Becky Hughes [00:13:48] Look, I think it goes back to the very beginning of the brand process and brand story. So, part of building your brand story is about getting under the skin of your target audience. So, starting to understand what are the things that are important to them and what motivates them, what keeps them awake at night, what other brands they're interested in. So, by having an understanding about what their brand universe is if you like. So, what might be the clothing brands or the food brands or whatever it might be that they also buy into and also resonate with them. So, by building that picture of who your audience is then you can... It's easier to build those criteria of what's going to appeal to them because you kind of build something in that kind of is very similar to that or resonates with that. But the other thing is in that kind of I suppose a tangent to this is about soliciting feedback. I see it all the time in so many different forums where people they've gone away and they've got someone to design some logos for them and then they put up a, you know here's my five different logo options. And then, what ensues is what I call a beauty parade in which people just vote for their favourite but there's no criteria for why they... So, there's no further response as to why it resonates with them, also understanding it even if they're the correct target audience. [Flori agrees] So, you just get everybody's subjective opinion. So, it's really important to understand before you solicit feedback that A) you're asking the right people for that feedback and B) that feedback is qualified in some way. If you pursue it and you follow up and you kind of delve a bit deeper into the whys. Because otherwise, all you'll get is that very subjective response which is fine if they're your target audience because you want that emotional response. But, if they're not then they're just going to completely skew the process.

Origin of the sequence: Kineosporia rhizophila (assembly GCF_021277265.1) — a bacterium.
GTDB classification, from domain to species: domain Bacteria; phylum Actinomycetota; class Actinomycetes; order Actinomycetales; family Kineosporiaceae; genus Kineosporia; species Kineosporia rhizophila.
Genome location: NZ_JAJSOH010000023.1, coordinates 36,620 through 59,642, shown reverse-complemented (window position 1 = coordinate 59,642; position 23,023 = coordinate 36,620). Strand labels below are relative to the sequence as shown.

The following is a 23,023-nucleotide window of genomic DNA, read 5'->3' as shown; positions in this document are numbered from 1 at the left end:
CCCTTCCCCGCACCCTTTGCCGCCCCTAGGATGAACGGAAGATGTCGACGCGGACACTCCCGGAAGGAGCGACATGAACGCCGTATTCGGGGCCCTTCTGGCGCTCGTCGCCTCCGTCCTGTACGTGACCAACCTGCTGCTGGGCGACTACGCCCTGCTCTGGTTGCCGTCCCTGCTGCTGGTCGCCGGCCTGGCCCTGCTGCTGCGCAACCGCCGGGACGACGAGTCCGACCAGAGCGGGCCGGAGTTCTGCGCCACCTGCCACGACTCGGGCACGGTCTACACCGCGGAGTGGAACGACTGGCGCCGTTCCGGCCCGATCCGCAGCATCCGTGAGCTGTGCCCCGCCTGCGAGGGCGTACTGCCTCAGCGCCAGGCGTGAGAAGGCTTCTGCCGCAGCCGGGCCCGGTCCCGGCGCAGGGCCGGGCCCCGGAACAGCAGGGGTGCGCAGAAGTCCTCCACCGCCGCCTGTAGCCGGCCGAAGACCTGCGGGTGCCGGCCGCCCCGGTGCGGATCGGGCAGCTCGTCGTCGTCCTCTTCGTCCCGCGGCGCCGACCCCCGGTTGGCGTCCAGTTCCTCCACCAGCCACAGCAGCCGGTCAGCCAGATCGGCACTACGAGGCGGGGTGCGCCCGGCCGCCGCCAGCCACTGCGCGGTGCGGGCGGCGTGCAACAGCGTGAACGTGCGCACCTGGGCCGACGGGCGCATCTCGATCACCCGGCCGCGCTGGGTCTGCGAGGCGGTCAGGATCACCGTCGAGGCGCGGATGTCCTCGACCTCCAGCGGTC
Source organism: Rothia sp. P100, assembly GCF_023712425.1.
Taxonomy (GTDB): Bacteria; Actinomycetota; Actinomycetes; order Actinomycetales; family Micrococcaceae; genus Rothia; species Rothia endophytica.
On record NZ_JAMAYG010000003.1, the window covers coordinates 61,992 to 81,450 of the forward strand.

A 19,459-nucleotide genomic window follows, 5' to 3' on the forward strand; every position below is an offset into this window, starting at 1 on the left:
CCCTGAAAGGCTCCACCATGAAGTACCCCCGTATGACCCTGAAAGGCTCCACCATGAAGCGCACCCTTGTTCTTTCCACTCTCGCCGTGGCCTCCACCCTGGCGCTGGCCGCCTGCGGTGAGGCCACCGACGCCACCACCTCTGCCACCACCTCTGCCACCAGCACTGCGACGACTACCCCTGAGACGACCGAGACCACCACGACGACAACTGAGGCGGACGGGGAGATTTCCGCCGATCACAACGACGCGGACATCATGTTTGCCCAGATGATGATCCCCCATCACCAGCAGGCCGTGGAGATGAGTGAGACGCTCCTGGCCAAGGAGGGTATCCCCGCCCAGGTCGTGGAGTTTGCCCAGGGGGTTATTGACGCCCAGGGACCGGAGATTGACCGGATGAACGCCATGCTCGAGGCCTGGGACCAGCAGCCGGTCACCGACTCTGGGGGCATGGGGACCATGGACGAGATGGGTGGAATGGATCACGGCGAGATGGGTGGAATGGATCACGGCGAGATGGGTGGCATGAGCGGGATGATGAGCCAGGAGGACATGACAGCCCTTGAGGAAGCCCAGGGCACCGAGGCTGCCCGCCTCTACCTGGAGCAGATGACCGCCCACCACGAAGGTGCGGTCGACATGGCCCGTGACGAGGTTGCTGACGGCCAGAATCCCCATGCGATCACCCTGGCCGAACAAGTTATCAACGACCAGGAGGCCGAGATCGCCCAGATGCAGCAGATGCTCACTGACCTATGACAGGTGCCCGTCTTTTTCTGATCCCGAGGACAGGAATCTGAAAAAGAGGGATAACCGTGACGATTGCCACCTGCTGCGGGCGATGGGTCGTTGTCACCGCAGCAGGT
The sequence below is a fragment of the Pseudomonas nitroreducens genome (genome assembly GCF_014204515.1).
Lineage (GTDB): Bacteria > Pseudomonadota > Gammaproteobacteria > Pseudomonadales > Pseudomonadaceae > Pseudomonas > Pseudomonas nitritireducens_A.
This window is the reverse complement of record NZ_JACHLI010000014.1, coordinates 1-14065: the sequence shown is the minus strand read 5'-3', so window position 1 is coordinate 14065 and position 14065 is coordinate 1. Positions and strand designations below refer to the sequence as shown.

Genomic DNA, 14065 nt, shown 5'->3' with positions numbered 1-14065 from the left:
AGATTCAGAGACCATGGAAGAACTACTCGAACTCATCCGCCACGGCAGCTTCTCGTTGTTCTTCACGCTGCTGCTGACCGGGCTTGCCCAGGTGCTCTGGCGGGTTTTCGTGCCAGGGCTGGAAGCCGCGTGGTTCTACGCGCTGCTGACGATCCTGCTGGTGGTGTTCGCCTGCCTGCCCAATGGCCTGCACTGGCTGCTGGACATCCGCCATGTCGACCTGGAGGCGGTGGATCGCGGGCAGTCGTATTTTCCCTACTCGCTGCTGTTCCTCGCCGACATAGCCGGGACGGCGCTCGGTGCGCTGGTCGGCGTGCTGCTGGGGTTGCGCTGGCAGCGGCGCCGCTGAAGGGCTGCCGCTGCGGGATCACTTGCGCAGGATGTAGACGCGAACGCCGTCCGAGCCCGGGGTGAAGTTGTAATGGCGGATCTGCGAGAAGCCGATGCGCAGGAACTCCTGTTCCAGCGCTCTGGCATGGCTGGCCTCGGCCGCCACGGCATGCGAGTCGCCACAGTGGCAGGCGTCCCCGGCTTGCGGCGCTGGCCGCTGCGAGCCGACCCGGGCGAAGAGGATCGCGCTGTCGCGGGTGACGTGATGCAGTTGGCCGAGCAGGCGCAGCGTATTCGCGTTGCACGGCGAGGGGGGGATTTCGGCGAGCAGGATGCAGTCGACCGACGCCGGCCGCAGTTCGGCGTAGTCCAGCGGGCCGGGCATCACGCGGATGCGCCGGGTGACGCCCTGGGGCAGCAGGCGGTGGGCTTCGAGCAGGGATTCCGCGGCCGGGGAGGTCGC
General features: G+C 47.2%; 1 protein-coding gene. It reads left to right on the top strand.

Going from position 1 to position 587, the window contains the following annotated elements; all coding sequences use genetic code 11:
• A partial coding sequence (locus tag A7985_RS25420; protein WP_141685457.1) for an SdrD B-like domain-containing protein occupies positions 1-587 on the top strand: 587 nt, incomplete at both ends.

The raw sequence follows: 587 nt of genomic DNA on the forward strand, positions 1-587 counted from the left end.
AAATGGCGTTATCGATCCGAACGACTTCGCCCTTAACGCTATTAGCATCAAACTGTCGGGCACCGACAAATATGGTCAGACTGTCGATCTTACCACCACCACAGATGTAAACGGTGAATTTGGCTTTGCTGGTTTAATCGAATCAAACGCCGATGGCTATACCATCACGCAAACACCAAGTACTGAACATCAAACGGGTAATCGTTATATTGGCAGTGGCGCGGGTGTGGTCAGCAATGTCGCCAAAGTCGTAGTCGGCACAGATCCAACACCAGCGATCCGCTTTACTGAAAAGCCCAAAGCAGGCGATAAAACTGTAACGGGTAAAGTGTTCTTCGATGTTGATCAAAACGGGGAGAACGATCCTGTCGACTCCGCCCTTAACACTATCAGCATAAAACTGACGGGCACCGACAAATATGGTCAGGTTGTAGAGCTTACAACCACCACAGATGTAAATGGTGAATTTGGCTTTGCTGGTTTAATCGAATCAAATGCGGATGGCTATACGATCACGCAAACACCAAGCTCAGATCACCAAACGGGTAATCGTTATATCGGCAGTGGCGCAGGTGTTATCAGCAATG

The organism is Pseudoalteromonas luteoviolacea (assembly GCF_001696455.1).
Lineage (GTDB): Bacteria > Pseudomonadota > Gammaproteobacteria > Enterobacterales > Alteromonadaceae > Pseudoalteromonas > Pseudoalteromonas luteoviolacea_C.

Flori Pyke [00:15:35] Yeah. Yeah definitely. And, I think that's a very valid point and I really do agree with you. I mean I can't say enough how many times I see polls being posted on various Facebook groups, where the Facebook group audience would like to begin with has nothing to do with the target audience that the brand is soliciting, that the business is soliciting feedback around when it comes to the brand.

Becky Hughes [00:16:01] Yeah. And, it's horrible. It's like kind of car crash TV in a way because you watch on going… Even as a brand expert, I don't know if it's right or wrong. I never comment. [Flori agrees] I don't know what all of the background is behind that brand. I don't know who their audience is. I don't know what their objectives are as a brand, what they're trying to achieve by going through this process. So, it's really, it really doesn't serve them in that way and other than to validate, give themselves some kind of validation. It may send them down the completely wrong path.

Flori Pyke [00:16:30] Yeah, a hundred percent which is what we see being done a lot with small business, be it with your brand or an idea. Exactly. You know that's not tested and validated and just your friends are saying it's a good idea, go for it and off you go and you go completely down the wrong path. So, it's being very conscious fundamentally of where you are soliciting your feedback and research from and ensuring that is your target audience, right?